Medications for Obesity: Liraglutide (Saxenda)

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On December 23, 2014, the U.S. Food and Drug Administration (FDA) approved liraglutide as a treatment option for chronic weight management. Liraglutide is being marketed by Novo Nordisk, Inc., under the brand name Saxenda®. This is the fourth  drug for weight loss that has been approved by the FDA since 2012.

What Is Saxenda (Liraglutide)?

Saxenda® is an injection that is already available in a lower dose as another drug, Victoza®, which in turn is used for the treatment of type 2 diabetes.

It belongs to a class of drugs known biochemically as glucagon-like peptide-1 (GLP-1) receptor agonists. Other drugs in this class include exenatide (Byetta®) and albiglutide (Tanzeum®). While all are used for diabetes, liraglutide (in its higher dose as Saxenda®)  is the first to receive FDA approval specifically for weight management.

For Whom Is Saxenda Intended?

Saxenda® has been approved for use in adults with a body mass index (BMI) of 30 or greater, or in adults with a BMI of 27 or greater who have at least one other weight-related disorder, such as diabetes, high blood pressure, or high cholesterol.

In addition, Saxenda® is meant to be used as an adjunct to diet and exercise for chronic weight management in adults. It is not meant to replace diet and exercise.

How Effective Is It?

Three clinical trials have evaluated the safety and effectiveness of Saxenda®. These trials enrolled approximately 4,800 obese and overweight patients in total.

One clinical trial that examined patients without diabetes found an average weight loss of 4.5% in the patients who took Saxenda®. This trial also found that 62% of those who were treated with Saxenda® lost at least 5% of their body weight.

In another clinical trial that looked at patients with type 2 diabetes, results showed that those treated with Saxenda® lost 3.7% of their weight compared to treatment with placebo, and 49% of those taking Saxenda® lost at least 5% of their body weight (compared to only 16% of those taking placebo).

Thus, it appears that Saxenda® may be slightly more effective for weight loss in patients who do not have type 2 diabetes, although it still had an effect—albeit a smaller one—on weight management for those with diabetes.

What Are the Side Effects?

The FDA has issued a black box warning on Saxenda®, stating that tumors of the thyroid gland have been observed in studies on rodents, but that it is unknown whether or not Saxenda® can cause these tumors in humans.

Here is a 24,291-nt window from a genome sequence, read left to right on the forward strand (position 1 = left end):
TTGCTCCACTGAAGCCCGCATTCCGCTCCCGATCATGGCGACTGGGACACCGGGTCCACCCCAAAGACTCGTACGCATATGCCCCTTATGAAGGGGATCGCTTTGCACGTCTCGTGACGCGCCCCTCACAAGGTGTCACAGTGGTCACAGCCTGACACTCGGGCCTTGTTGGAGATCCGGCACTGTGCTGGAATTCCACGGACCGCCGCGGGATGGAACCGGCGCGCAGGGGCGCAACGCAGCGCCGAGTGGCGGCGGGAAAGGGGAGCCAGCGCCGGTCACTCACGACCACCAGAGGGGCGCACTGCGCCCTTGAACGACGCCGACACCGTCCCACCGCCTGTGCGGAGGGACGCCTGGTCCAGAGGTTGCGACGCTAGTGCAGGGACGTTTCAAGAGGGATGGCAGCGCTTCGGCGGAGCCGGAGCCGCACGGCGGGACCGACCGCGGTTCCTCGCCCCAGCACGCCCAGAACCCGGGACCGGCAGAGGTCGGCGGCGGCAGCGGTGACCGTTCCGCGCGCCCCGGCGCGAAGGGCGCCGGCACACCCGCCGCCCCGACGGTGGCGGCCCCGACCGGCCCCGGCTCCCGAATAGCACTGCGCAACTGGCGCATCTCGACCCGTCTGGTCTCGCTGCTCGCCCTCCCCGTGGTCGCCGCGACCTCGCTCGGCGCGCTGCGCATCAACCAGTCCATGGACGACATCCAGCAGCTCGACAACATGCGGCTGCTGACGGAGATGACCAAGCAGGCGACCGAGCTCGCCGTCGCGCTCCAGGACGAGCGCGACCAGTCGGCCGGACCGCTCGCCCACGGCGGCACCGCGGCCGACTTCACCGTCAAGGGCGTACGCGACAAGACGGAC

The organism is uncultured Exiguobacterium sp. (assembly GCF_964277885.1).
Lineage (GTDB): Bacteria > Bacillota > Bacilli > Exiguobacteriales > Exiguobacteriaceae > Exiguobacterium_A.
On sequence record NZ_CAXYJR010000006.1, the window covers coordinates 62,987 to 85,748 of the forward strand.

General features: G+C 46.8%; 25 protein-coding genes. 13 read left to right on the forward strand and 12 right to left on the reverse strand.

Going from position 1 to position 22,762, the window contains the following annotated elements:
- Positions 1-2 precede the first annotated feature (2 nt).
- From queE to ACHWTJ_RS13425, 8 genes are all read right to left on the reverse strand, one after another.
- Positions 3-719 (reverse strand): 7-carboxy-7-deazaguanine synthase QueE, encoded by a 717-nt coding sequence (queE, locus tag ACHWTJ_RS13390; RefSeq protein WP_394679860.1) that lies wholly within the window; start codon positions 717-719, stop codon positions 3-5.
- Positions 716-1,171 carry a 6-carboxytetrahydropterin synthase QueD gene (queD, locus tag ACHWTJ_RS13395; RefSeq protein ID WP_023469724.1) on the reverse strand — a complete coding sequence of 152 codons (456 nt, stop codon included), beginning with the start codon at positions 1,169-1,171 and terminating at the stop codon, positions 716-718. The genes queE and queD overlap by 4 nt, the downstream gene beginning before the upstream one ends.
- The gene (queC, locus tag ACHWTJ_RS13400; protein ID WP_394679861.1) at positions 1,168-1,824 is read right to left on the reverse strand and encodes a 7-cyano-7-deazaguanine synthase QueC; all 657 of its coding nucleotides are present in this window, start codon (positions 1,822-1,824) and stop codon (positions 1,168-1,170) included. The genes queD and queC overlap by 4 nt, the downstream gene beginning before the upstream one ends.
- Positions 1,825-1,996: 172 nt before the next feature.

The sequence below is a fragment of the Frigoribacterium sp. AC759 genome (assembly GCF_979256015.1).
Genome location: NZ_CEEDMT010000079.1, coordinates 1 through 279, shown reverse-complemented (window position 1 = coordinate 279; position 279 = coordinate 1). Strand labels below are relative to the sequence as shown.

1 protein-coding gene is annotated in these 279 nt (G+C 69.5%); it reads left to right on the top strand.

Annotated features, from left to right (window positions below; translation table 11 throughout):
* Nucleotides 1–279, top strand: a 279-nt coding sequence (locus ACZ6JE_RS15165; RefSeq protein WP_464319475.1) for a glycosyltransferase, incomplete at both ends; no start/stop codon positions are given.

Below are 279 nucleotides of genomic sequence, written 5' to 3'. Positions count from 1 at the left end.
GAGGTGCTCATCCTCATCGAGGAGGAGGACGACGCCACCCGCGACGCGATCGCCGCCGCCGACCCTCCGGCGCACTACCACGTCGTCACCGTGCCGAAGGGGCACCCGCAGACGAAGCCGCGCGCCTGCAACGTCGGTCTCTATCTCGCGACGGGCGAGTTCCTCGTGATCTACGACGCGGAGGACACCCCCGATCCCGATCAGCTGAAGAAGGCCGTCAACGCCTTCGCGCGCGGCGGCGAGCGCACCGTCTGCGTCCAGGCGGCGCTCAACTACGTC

Serious side effects that have been reported in patients taking Saxenda® include pancreatitis (inflammation of the pancreas, which can be life-threatening), gallbladder disease, kidney disease, and suicidal thoughts. Additionally, Saxenda® can raise heart rate, and the FDA advises that is be discontinued in any patient who experiences a sustained increase in resting heart rate.

The most common side effects of Saxenda® that were seen in the clinical trials were nausea, constipation, vomiting, diarrhea, decreased appetite, and low blood sugar (hypoglycemia).

Who Should Not Take Saxenda?

Due to the theoretical risk of thyroid tumors, Saxenda® should not be taken by patients who have a rare endocrine disorder known as multiple endocrine neoplasia syndrome type 2 (MEN-2), or by patients who have a personal or family history of a type of thyroid cancer known as medullary thyroid carcinoma (MTC).

Others who should not take Saxenda® include: children (the FDA is currently requiring clinical trials to evaluate the safety and efficacy in children), women who are pregnant or breastfeeding, and anyone who has ever had a serious hypersensitivity reaction to liraglutide or to any of the product components of Saxenda®.

Other Concerns

According to the FDA news release regarding its approval of Saxenda®, the agency is requiring the following post-marketing studies for this medication:

  • Clinical trials to evaluate safety, efficacy and dosing in children;
  • A case registry of medullary thyroid cancer of at least 15 years’ duration;
  • A study to evaluate potential effects on growth, central nervous system development and sexual maturation in immature rats; and
  • An assessment of the potential risk of breast cancer in patients taking Saxenda® in ongoing clinical trials.

Sources:

FDA news release. FDA approves weight-management drug Saxenda. Accessed online at http://www.fda.gov/NewsEvents/Newsroom/PressAnnouncements/ucm427913.htm on January 6, 2015.

Saxenda prescribing information. Novo Nordisk. Accessed online at www.saxenda.com on January 7, 2015.

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